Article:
I think I need a shopping list...

Discussion in 'Coop & Run - Design, Construction, & Maintenance' started by SparksNV, Jul 10, 2010.

  1. SparksNV

    SparksNV Songster

    Jun 13, 2010
    Spanish Springs, NV
    First let me explain - I am an RN (as is my dh) - 95% of being an RN is being prepared for whatever "might" happen - then you have the tools to take care of that situation. So, just like being the girl scout I was and the nurse I am, I want to be prepared:

    Once the coop is finished (probably mid to late august), What all would you recommend to have before I bring my chickens home? The coop is 8x4 with a dirt run of 20x15. I plan on getting 6 pullets.

    1. Pine shavings - how much?
    2. Water & feed trays - do I put them inside or outside coop - or both?
    3. Food grade DE - how much?
    4. Feed - what kind, how much?
    5. ???

    What should be in my first aid kit?

    1. Neosporin
    2. Hydrogen Peroxide
    3. ???

    What else???

    Thanks for any input!!!
  2. The Chicken Lady

    The Chicken Lady Moderator Staff Member 10 Years

    Apr 21, 2008
    West Michigan
  3. rebecky1305

    rebecky1305 Songster

    Aug 19, 2009
    Lansing, MI
    I have 5 pullets and 3 ducks. I used to keep the feed and water in the coop with the door open all day long so they can access as needed. Now I have ducks with my chickens so I keep the feed and water in the run (its covered). I started out with commercial feeders then I made my own feeders and waterers out of 5 gallon buckets. I fed them chick starter until I got ducks. Now they get Flock Raiser which both can eat. They will get this until they start laying then I will feed them Layena. A 25 pound bag lasts me about two weeks because I cannot let them out to free range. I do supplement with weeds from the garden and my granddaughters love to give them bugs and worms I buy the large cube of pine shavings from our farm store. Are you going to use the deep litter method or clean out more often? My coop is 4x5 and I clean it out about once a month. I go through one cube of shavings (about $6.00) every two to three months.
  4. AccioSarah

    AccioSarah Songster

    Apr 21, 2010
    San Juan, Puerto Rico
    I love a fellow girl scout state of mind! I always have to be prepared... including when I just go out with my purse. My family calls it "The Magical Bag of everything". And they mean everything! ;D

    I am not very experienced in the ways of chicken, so I will also be watching your forum as people answer your questions-
    But I am also going to try to answer the ones I know! [​IMG]

    1. Pine shavings - I usually buy a big 40lb block at a time, and then fill up the bottom of the coop. Every couple of weeks I take out the soiled shavings and put in a fresh layer. Everyone does it differently though! I would say a 40lb block lasts me about a month and a half for my 4x7 coop.
    2. Water & feed trays - If you have room- I would place them inside. It helps with bug control and makes clean-up easier. I also like knowing that I can keep them in during storms and they will still have access to food and water.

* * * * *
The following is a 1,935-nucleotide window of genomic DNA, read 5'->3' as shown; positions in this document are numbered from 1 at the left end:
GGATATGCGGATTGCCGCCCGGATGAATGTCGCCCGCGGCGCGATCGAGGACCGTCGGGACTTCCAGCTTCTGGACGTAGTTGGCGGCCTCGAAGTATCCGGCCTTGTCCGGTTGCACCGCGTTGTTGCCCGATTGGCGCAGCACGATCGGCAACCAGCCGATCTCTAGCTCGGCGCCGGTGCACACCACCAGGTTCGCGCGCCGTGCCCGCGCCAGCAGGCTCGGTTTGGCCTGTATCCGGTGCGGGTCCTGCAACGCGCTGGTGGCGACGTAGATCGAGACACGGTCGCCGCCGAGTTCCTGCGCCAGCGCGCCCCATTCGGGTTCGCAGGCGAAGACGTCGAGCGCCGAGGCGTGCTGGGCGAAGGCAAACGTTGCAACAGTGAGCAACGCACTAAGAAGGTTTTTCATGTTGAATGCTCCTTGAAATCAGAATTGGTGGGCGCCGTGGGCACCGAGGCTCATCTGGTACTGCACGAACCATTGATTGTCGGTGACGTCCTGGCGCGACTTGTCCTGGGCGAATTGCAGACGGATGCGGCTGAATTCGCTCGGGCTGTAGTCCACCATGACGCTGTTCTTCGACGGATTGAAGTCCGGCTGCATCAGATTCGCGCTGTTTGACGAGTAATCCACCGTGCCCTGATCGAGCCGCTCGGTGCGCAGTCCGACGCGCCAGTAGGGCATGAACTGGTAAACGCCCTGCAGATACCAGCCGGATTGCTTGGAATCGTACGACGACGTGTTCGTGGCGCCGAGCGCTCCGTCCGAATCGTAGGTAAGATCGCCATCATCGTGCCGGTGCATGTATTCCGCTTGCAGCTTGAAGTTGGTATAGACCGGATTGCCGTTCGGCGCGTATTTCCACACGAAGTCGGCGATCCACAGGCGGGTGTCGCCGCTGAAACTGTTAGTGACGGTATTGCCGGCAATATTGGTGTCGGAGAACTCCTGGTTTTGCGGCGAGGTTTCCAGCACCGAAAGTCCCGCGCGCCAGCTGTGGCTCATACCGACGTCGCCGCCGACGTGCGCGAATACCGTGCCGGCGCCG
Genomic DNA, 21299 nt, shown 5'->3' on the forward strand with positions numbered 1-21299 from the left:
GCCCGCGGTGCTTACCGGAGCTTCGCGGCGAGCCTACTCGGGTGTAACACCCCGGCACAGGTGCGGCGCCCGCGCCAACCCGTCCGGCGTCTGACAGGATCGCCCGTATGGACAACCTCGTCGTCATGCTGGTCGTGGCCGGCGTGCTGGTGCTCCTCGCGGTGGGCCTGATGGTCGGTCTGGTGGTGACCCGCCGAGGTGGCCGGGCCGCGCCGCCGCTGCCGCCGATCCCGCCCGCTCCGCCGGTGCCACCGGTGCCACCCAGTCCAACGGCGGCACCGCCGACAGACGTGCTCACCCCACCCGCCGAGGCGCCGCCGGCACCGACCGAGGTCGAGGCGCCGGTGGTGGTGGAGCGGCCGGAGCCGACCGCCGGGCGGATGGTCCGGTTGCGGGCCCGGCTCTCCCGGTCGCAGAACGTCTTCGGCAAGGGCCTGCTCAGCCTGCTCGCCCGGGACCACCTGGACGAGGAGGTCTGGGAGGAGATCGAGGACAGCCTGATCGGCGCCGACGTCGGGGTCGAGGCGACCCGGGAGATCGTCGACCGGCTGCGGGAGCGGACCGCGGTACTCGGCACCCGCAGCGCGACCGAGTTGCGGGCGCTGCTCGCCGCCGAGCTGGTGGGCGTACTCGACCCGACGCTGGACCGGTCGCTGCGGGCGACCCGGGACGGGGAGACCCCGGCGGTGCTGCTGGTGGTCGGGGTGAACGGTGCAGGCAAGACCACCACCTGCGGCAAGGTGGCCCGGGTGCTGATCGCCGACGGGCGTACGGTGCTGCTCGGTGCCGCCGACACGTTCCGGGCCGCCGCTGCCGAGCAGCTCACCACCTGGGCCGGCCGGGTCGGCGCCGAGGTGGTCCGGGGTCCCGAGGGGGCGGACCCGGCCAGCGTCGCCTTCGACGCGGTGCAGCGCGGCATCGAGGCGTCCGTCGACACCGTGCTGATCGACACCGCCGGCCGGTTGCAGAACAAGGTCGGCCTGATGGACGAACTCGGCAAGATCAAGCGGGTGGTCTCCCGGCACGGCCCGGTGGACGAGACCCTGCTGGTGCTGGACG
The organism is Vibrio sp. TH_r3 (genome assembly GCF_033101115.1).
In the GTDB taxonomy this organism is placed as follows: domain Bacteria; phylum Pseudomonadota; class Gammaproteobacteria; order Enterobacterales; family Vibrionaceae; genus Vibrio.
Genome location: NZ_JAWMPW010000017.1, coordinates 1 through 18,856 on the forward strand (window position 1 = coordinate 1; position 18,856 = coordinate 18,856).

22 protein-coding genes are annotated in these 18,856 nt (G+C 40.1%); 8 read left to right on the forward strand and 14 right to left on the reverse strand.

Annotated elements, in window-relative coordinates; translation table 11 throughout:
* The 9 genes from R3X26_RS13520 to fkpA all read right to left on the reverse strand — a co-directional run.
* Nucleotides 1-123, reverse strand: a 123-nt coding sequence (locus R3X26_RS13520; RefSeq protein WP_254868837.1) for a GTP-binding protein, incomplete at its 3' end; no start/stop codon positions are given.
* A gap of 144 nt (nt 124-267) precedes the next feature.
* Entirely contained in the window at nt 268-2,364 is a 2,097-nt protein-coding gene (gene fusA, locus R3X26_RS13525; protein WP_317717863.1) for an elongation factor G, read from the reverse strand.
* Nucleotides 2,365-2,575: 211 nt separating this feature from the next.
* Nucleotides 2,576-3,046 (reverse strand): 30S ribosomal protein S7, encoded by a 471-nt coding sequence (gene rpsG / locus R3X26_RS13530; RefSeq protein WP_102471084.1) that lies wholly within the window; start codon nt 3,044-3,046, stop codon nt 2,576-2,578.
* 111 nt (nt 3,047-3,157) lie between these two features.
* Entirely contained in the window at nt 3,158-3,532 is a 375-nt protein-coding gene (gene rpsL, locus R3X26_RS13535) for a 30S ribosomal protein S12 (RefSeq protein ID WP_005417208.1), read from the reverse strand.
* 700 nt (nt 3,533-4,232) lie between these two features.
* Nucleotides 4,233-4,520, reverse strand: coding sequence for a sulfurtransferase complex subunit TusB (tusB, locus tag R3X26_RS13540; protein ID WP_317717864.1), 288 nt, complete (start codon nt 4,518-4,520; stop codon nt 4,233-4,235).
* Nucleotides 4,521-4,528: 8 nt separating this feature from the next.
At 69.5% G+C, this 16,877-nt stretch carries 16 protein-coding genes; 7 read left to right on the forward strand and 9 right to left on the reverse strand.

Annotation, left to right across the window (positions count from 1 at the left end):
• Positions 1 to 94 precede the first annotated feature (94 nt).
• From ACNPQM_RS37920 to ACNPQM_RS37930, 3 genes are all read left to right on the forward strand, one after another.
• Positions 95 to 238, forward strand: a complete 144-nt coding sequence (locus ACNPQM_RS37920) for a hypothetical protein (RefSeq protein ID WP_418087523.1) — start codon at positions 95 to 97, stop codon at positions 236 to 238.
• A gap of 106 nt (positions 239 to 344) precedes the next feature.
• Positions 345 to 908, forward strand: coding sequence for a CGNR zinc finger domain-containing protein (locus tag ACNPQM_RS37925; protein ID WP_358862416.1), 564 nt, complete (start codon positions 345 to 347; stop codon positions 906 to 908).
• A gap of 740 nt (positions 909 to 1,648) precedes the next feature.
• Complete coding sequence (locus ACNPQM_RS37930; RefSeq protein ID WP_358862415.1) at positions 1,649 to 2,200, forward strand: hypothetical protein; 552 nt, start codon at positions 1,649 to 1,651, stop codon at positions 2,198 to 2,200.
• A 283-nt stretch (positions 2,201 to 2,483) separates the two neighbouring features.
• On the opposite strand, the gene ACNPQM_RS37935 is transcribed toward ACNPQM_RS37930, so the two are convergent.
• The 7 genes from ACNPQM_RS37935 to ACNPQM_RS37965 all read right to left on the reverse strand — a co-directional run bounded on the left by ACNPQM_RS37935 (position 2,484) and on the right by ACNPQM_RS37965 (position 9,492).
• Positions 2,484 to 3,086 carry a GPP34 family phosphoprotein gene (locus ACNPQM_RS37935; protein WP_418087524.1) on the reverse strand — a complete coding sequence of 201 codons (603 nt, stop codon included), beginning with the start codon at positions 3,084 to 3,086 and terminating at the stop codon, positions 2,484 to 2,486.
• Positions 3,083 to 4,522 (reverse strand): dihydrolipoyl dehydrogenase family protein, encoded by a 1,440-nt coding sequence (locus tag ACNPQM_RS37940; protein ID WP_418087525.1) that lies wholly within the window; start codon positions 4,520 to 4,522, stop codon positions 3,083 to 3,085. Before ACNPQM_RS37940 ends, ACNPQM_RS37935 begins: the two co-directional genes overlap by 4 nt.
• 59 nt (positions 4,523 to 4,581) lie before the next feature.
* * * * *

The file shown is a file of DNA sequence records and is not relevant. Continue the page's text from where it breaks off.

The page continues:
3. Food grade DE - This I don't know much about...
    4. Feed - I use Local Organic feed- and I let them feed themselves. They always have access to it, and seem to control themselves rather well.
    5. GRIT!! You will want this in a few sizes, starting with parakeet grit when they are young, and layer grit when they are older. Grit is rocks, it's what a chicken uses to grind up their food in their crops.
    6. Oyster shells- you don't have to worry about this until they begin to lay, but this is the calcium they will need to produce strong eggshells.

    For the first aid kit I would also add Quik stop- a blood clotting aid that is used when clipping dog's or cats toenails and the quik of their nail is also cut. This is handy if you clip your chickens feathers or nails- or if your girls manage to cut their toes on accident.
    This is a good reference for more information on avian first aid.

    You seem pretty well prepared! The only other things I would recommend having on hand are... water proof tubs to hold your shavings, spare food, etc etc if you don't have room inside the coop. I have two that are just outside my coop that I got from target that work VERY well. Other odds and ends are: Apple cider vinegar, grit in various sizes, Sunflower seeds (during the winter, good to put on the ground so they have something to scratch for)... and that's all I can think of right now!!

    Good luck to you!!
  5. SparksNV

    SparksNV Songster

    Jun 13, 2010
    Spanish Springs, NV
    thanks for the suggestions so far!! Keep 'em coming!
  6. HorseFeatherz NV

    HorseFeatherz NV Eggink Chickens

    [​IMG] SparksNV

    Things I would add:

    Sevin dust 5% (lowes on oddie has it, home depot does not) I also have Poly Vi Sol infant vitamins (non iron formula) and neosporin (without pain relief - no 'caines as they are deadly to birds).

    My coop has a no floor, or sand/dirt floor. I use shavings in the winter and in spring/summer/fall just the ground and rake out the floor once a week or so. I also put a small bit of grass hay on the floor for scratching thru, all year round - I have horses so have it around. You can ask at your feed store what they do with their hay sweepings and if you can get a bag - if you do not have hay for critters already.

    If you drink juice or milk in plastic jugs - I save these, rinse, fill with water and freeze. Once frozen I can put them in the coop in the morning to help keep it cool, or in their shade areas.

    Metal garbage cans to hold your feed and scratch - the rodents are plentiful.

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